Advertisement

Johnson County group calling for more affordability and expansion of Iowa City transit system

Iowa City Transit buses wait for riders in downtown Iowa City on Monday, September 14th, 2020.
Iowa City Transit buses wait for riders in downtown Iowa City on Monday, September 14th, 2020.(Aaron Hosman)
Published: Sep. 14, 2020 at 5:24 PM CDT
Email this link
Share on Pinterest
Share on LinkedIn

IOWA CITY, Iowa (KCRG) -

The City of Iowa City is studying how its own bus system, Coralville transit and the University of Iowa’s bus systems work and how they can improve. The Community Transportation Committee wants to make sure people in Johnson County can get to work, even if they don’t have a car. It’s asking the Iowa City City Council to make changes to its bus system to meet that need.

“These changes that we are asking for are specifically directed toward people with low income and who rely on the transit systems to get around town,” Maya Sims with the Community Transportation Committee said.

The committee is pushing for all bus passes to work between both the Iowa City and Coralville bus systems. Currently, only the most expensive pass does that.

“Right now, the system is totally working against and disadvantages people with low incomes because the most expensive pass is the only pass that lets you move between both systems. I mean, that is a disparity that is so clear, people with low income can’t afford that luxury,” Sims said.

The group also wants to serve people who work second or third shift, or work Sundays. She said in their own 2015 survey of people who rely on public transportation, those who were unemployed or stopped looking for jobs said they stopped, because of transportation issues.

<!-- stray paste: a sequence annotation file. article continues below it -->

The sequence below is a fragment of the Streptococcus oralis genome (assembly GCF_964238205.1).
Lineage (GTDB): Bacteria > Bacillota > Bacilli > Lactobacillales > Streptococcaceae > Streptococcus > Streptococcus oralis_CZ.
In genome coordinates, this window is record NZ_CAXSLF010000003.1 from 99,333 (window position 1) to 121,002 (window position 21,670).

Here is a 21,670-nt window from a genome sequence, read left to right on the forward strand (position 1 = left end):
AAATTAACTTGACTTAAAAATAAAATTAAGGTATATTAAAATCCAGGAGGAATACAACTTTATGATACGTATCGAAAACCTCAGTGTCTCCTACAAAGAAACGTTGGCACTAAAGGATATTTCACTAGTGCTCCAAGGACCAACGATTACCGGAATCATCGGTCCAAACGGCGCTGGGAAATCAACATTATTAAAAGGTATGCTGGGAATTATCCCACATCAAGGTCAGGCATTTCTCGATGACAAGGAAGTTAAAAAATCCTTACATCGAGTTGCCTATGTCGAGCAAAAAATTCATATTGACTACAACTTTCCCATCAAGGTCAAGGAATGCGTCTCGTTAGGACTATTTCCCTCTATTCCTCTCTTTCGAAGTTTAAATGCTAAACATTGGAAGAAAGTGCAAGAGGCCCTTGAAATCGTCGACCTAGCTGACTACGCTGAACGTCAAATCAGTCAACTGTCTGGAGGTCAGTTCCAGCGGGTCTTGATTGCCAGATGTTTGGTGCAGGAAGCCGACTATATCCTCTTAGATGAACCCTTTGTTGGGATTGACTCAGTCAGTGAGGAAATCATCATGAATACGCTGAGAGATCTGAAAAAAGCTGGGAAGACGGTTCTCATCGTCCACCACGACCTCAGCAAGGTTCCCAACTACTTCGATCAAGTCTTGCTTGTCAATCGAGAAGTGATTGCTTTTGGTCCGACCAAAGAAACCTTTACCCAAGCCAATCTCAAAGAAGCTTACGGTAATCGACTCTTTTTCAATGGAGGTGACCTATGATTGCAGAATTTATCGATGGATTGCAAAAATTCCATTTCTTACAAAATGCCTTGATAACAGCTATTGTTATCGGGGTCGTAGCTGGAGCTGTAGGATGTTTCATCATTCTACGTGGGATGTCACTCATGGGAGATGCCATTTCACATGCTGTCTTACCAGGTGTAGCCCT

Expansion of the program is expensive and Iowa City Councilperson Laura Bergus said with ridership down 60-70% due to the pandemic, it may be hard to justify.

“We believe these are really basic services that should be expected on any public transit system and that if they can’t find the money in the budget, they are not doing enough to look into state and federal grant funding,” Sims said.

Bergus said the Council needs to be sure ridership will rebound since the system is operates like a business, using its revenues to run.

“It is the City Council’s responsibly to provide that service and we can’t leave a few people out because they don’t have the income to buy a car,” Sims said.

Bergus said the Iowa City City Council will review the findings from its latest area transit study on October 6th, 2020. Sims said she plans to attend.

Copyright 2020 KCRG. All rights reserved.

Latest News

Latest News